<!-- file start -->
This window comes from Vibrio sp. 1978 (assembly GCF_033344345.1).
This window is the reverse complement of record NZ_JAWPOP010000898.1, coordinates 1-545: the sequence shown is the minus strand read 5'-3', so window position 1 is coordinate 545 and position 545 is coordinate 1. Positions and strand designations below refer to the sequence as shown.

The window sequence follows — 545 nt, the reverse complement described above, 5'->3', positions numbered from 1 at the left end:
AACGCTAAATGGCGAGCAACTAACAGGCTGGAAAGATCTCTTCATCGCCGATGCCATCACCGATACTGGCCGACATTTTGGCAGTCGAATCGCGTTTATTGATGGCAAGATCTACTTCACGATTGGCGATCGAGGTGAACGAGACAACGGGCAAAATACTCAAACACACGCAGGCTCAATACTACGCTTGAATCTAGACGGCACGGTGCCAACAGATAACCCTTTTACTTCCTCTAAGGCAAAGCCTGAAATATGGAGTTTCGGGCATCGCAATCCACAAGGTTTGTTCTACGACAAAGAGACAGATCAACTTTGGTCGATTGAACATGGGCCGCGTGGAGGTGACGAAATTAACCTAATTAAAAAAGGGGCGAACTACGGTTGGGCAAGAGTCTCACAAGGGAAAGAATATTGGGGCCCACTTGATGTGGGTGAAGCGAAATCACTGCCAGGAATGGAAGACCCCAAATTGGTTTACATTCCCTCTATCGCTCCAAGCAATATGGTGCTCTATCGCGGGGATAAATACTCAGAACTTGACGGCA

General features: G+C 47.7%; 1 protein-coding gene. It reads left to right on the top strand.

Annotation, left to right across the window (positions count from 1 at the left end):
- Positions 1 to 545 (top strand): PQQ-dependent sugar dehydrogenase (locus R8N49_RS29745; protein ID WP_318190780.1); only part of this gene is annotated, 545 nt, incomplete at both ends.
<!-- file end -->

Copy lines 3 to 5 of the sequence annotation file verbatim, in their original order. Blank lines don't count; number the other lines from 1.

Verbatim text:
The window sequence follows — 545 nt, the reverse complement described above, 5'->3', positions numbered from 1 at the left end:
AACGCTAAATGGCGAGCAACTAACAGGCTGGAAAGATCTCTTCATCGCCGATGCCATCACCGATACTGGCCGACATTTTGGCAGTCGAATCGCGTTTATTGATGGCAAGATCTACTTCACGATTGGCGATCGAGGTGAACGAGACAACGGGCAAAATACTCAAACACACGCAGGCTCAATACTACGCTTGAATCTAGACGGCACGGTGCCAACAGATAACCCTTTTACTTCCTCTAAGGCAAAGCCTGAAATATGGAGTTTCGGGCATCGCAATCCACAAGGTTTGTTCTACGACAAAGAGACAGATCAACTTTGGTCGATTGAACATGGGCCGCGTGGAGGTGACGAAATTAACCTAATTAAAAAAGGGGCGAACTACGGTTGGGCAAGAGTCTCACAAGGGAAAGAATATTGGGGCCCACTTGATGTGGGTGAAGCGAAATCACTGCCAGGAATGGAAGACCCCAAATTGGTTTACATTCCCTCTATCGCTCCAAGCAATATGGTGCTCTATCGCGGGGATAAATACTCAGAACTTGACGGCA

General features: G+C 47.7%; 1 protein-coding gene. It reads left to right on the top strand.